There are various signs that college football is right around the corner during the summer. One of those came Friday, when the Golden Nugget sportsbook in Las Vegas released its opening lines for its college football "games of the year."
With Notre Dame playing a rigorous schedule and always being a popular play for bettors, lines for 11 Fighting Irish games were released Friday.
|Sept. 13||vs. Purdue (Indianapolis)||-21|
|Sept. 27||vs. Syracuse (East Rutherford)||-5 1/2|
|Oct. 11||North Carolina||-2 1/2|
|Oct. 18||at Florida State||+24|
|Nov. 1||vs. Navy (Landover)||-3|
|Nov. 8||at Arizona State||+4 1/2|
|Nov. 29||at USC||+10|
Golden Nugget Sportsbook
Because Notre Dame always draws heavy action, lines for Irish games often tend to be inflated a bit in order for a sportsbook to draw an equal amount of money on each side of the line.
Analyzing the lines, they actually come in much less favorable to Notre Dame than I had imagined. Notre Dame is listed as an underdog in four games (Stanford, at Florida State, at Arizona State, at USC) and is favored by a field goal or less at home against Michigan and North Carolina. With a three-point advantage generally given to the home team, Las Vegas is saying the Irish are on par with the Wolverines and Tar Heels.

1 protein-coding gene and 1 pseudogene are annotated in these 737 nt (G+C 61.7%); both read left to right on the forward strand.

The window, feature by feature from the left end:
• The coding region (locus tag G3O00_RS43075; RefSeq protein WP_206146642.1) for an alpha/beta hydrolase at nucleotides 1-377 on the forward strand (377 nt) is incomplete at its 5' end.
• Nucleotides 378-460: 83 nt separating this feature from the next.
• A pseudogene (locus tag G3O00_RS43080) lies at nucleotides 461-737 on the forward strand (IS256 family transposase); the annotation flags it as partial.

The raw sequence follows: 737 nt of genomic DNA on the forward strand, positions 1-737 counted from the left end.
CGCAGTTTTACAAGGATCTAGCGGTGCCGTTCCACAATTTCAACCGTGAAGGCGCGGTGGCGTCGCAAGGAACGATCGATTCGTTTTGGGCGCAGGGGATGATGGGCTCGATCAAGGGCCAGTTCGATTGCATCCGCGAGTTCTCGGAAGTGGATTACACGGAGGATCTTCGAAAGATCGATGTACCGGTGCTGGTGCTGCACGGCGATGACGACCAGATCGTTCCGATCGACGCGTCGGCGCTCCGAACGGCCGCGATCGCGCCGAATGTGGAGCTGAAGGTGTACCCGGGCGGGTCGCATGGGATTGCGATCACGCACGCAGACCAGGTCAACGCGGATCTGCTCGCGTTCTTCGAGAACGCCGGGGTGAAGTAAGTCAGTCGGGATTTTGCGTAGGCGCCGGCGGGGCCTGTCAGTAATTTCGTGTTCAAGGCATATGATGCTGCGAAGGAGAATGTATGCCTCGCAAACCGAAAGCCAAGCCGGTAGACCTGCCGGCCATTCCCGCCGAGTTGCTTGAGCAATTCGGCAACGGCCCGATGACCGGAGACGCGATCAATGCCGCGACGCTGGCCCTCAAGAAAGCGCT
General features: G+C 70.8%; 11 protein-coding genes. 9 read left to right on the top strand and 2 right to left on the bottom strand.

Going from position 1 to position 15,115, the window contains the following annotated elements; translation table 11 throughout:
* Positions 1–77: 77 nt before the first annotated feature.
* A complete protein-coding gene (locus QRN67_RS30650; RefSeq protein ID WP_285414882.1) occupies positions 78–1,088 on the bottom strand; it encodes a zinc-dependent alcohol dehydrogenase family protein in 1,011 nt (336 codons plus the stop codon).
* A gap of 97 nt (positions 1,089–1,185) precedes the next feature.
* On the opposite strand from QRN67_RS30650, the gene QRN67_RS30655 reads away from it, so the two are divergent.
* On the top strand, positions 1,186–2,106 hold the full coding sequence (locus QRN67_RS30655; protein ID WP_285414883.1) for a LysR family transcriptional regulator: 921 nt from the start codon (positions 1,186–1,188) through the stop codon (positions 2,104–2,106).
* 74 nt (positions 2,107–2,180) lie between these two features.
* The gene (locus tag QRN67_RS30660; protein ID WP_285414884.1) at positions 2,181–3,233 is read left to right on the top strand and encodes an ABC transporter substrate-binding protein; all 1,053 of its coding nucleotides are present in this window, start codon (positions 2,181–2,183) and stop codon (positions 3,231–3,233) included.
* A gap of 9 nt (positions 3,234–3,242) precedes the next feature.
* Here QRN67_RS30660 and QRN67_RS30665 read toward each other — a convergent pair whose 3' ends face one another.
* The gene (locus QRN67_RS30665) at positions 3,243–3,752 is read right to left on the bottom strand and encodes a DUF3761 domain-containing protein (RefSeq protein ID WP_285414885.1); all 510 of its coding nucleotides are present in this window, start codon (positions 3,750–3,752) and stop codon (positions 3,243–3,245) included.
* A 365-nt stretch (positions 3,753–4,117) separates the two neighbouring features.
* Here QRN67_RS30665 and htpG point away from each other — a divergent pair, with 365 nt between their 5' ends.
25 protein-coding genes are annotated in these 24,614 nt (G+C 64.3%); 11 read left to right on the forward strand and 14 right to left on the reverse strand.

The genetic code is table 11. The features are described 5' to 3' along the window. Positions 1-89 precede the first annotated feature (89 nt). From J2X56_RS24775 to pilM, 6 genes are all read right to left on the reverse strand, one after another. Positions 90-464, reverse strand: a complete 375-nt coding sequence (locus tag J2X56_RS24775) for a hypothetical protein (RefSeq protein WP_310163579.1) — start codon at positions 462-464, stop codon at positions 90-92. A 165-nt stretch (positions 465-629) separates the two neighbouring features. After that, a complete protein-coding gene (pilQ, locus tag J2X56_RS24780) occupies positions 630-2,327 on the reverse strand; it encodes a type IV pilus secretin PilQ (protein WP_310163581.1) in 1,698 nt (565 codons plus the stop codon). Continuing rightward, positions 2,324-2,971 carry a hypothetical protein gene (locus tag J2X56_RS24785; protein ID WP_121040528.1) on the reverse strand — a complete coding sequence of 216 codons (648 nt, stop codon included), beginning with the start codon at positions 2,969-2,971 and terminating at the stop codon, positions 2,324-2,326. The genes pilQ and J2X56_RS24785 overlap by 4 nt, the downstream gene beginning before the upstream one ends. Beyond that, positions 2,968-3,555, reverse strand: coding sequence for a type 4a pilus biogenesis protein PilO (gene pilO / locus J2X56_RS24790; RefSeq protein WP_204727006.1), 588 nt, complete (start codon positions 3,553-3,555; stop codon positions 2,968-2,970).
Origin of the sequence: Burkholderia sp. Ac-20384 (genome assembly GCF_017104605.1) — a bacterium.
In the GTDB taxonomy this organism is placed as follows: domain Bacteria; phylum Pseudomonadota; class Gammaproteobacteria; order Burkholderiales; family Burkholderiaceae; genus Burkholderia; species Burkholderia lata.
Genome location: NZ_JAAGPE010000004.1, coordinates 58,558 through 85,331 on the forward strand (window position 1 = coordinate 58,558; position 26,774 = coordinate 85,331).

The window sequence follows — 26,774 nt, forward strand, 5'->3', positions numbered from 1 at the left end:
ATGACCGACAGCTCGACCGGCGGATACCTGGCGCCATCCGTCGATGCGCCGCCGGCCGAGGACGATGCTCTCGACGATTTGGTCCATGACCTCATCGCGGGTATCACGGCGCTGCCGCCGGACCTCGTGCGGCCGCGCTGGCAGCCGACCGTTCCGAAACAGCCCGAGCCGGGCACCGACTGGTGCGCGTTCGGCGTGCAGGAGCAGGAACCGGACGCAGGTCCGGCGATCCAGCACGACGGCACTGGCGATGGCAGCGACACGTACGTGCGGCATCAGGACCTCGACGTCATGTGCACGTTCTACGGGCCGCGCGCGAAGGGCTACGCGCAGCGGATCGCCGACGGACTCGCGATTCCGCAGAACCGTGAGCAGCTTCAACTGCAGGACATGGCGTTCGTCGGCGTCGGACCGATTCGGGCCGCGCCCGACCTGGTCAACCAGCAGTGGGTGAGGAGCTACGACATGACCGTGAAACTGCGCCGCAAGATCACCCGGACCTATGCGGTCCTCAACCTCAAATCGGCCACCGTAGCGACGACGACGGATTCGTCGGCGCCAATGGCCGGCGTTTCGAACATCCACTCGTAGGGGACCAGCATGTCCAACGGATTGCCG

I expected the Florida State line to be closer to 14 than 24, and USC and Arizona State to only be field-goal favorites rather than 10 and four-and-a-half respectively. Stanford being listed as a six-point favorite in South Bend means Las Vegas thinks the Cardinal would be nine to 10 points better than the Irish on a neutral field. That's surprising.
The Purdue, Northwestern and Louisville lines were all close to what I anticipated. The Irish being a mere three-point favorite against Navy shows the respect that the Midshipmen have garnered among oddsmakers, and five-and-a-half for Syracuse was four to five points fewer than my expectations.
No line was listed for the season opener against Rice.
Notre Dame was 5-8 against the spread last season and is 24-25-3 in the four-year Brian Kelly era.